KEVIN Thomson’s contribution was arguably greater in exiting the park than it was throughout his 64 minutes on it.
Scorers: Hibernian - Robertson, 81; Dundee - Armstrong, 29
Sent off along with Dundee United’s Gavin Gunning following a fracas just after an hour, the red card ignited fury in him and a bit of fight in his team-mates. Not only did they wade into the ensuing melee showing a togetherness that has seemed lacking in recent matches, they lifted their game in his absence, channelling their frustration and fury into a far more constructive and passionate period of play.
They got their reward with an equaliser from Scott Robertson 15 minutes later.
Perhaps that scrap was just the release the Hibs players had needed after a couple of weeks of pressure building. Their manager’s future in the balance, they had been left bruised and bloodied by recent results and the criticism that followed and in the first hour of the match they appeared to lack the heart as well as the nous for the battle.
But the loss of their captain proved the moment they eventually began to fight back and it gave their under-fire manager a bit of respite as the crowd rallied behind their team and railed against the perceived refereeing injustice.
It had been Dundee United who had taken control of the match early on. Producing what they considered their best showing of the season so far, they peppered the Hibs defence, with Gary Mackay-Steven in particular causing the kind of havoc up the left flank that can leave defenders needing therapy.
It forced Hibs gaffer Pat Fenlon into a first half substitution, with right back Fraser Mullen hooked after just 36 minutes, paying the price for a reckless early tackle on the United winger that left him in an even tougher predicament as he was turned inside out.
By that stage, United had already assumed the scoreline advantage, and for all the guile in their play up to that point, with Ryan Dow, David Goodwillie, John Rankin and Stuart Armstrong all testing the home rearguard, it was the long ball that ultimately gave them the way through.
It was delivered by Calum Butcher in the 28th minute and with the Hibs centre-backs unable to deal with it, Armstrong slotted it past Ben Williams.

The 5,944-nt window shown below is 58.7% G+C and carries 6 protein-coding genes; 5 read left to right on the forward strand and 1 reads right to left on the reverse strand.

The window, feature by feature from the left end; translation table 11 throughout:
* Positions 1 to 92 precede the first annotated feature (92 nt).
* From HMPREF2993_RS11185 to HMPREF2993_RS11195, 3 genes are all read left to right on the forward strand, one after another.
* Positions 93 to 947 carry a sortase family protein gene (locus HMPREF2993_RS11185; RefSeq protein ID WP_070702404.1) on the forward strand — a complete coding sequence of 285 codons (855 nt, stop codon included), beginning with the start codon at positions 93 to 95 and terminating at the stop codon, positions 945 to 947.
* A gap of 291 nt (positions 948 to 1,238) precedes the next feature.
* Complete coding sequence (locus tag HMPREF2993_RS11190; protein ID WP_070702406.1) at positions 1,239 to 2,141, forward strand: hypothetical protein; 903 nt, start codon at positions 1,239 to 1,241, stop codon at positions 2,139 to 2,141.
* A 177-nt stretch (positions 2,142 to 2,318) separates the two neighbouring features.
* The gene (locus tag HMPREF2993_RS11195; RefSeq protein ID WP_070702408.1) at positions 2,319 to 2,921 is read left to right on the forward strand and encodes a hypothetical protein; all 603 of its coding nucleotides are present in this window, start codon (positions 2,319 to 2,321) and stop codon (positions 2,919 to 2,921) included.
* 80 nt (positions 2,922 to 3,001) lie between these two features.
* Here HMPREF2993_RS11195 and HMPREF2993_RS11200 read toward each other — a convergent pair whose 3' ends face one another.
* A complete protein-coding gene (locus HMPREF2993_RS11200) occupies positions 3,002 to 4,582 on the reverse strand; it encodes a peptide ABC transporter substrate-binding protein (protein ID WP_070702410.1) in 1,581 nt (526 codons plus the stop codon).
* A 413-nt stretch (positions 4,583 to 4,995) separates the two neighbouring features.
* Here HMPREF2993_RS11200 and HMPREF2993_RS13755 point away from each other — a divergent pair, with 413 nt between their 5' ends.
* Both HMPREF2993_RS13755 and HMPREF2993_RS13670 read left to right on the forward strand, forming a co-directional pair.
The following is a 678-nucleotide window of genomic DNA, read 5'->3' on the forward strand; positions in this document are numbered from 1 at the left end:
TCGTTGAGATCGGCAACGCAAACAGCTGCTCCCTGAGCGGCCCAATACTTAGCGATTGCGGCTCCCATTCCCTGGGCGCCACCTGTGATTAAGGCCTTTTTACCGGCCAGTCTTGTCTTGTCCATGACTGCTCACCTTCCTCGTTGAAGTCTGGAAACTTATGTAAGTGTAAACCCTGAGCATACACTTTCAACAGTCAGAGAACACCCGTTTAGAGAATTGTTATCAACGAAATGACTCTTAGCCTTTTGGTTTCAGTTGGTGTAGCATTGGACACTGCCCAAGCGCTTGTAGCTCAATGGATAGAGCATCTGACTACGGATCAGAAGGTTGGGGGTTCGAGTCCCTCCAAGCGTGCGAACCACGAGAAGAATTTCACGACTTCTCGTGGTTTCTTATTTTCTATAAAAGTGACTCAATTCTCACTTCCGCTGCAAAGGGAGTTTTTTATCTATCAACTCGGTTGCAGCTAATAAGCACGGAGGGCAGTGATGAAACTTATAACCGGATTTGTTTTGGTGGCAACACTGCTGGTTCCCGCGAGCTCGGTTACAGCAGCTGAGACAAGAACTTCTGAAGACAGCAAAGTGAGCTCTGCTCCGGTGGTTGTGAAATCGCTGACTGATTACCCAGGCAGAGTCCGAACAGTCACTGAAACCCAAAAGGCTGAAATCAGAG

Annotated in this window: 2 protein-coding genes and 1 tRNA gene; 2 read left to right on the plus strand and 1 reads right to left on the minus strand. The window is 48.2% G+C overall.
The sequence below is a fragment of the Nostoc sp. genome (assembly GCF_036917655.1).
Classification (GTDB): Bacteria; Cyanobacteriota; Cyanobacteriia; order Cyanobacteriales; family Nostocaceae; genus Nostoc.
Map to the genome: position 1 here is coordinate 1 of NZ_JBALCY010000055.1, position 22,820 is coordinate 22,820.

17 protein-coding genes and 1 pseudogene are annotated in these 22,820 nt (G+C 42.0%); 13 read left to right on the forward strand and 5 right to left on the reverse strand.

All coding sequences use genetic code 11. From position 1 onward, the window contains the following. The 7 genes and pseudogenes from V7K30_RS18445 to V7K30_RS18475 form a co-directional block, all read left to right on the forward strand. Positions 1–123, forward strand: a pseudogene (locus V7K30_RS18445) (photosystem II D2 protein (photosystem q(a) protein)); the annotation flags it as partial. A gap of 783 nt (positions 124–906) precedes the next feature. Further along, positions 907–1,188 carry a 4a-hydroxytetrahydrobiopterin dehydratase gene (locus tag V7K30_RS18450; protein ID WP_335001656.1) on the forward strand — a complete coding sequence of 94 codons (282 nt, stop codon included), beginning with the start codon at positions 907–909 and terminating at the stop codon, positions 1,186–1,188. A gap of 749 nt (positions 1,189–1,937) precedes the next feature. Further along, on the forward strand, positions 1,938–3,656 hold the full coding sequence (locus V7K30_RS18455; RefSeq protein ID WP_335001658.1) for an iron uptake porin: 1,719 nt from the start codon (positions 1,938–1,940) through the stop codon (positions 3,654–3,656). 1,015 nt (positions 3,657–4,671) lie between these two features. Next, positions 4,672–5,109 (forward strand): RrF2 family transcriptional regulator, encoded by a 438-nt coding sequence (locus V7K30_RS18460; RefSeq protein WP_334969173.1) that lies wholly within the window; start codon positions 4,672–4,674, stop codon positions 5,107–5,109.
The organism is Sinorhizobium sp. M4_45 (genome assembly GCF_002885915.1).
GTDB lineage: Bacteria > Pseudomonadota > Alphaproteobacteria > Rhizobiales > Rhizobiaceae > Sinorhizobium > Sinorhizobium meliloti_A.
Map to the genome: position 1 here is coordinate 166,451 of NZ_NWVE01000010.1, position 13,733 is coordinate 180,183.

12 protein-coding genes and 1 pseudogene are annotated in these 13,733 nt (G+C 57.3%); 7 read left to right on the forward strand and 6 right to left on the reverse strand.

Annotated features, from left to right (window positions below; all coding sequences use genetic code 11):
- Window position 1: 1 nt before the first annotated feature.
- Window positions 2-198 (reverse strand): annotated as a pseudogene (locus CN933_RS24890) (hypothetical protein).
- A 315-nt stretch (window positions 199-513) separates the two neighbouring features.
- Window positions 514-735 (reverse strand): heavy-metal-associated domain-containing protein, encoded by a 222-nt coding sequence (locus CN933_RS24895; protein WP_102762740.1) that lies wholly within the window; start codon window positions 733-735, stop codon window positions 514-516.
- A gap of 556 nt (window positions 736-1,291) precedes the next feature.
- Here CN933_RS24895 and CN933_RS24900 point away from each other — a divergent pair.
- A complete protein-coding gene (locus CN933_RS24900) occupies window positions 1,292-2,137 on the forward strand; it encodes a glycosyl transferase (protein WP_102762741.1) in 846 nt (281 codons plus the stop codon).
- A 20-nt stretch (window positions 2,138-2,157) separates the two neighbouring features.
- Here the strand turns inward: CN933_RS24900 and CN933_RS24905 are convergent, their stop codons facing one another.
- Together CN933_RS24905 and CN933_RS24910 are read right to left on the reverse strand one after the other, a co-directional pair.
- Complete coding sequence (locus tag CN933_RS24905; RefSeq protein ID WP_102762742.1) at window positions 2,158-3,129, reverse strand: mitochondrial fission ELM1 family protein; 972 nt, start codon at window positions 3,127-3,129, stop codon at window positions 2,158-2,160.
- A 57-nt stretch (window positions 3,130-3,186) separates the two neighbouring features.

It was no more than the visitors merited. Had they taken more of their chances they would have enjoyed a more comfortable half-time lead and even after the break they had opportunities to extend the gap.
Fenlon was furious at his side’s pitiful performance at that stage, while his opposite number was frustrated that his men had not killed off the game.
The frustration proved justifiable as the match progressed and all hell broke loose after a high challenge which left Thomson and Gunning squaring up.
“To be honest that changed the game. It gave their crowd something to cheer about. For us to lose Gavin, we had to put Paton back to right-back and while he was excellent, we lost our way a wee bit in midfield but I don’t think it really punished Hibs.”
United still could have gone two up just before Hibs equalised but substitute Ryan Gauld’s effort went just wide of Williams’ post.
It was a decent summation of events as Hibs took advantage of the extra space they had to attack and, with their tails up, they went at United in a manner they have not really mustered so far this season.
“I think after the sending off we backed off a little and tried to hang on to the lead and unfortunately we couldn’t manage to do so,” said Armstrong. “I think going to ten men killed us and that balance of the team wasn’t as good as it could have been but if we had kept 11 on the park I think we would have seen out the game.”
There seems very little doubt about that.
But in managing to grab even a point from the jowls of defeat, courtesy of Scott Robertson’s goal 11 minutes from time, it is pretty clear that Hibs gave themselves a modicum of breathing space.
The pre-match protest that had been mooted failed to materialise but the boos and groans which accompanied the first half play suggested that the natives were not in the mood to stomach another defeat, and certainly not at home.
Redirecting their wrath towards the officials helped, but not as much as that desperately needed salvaged point.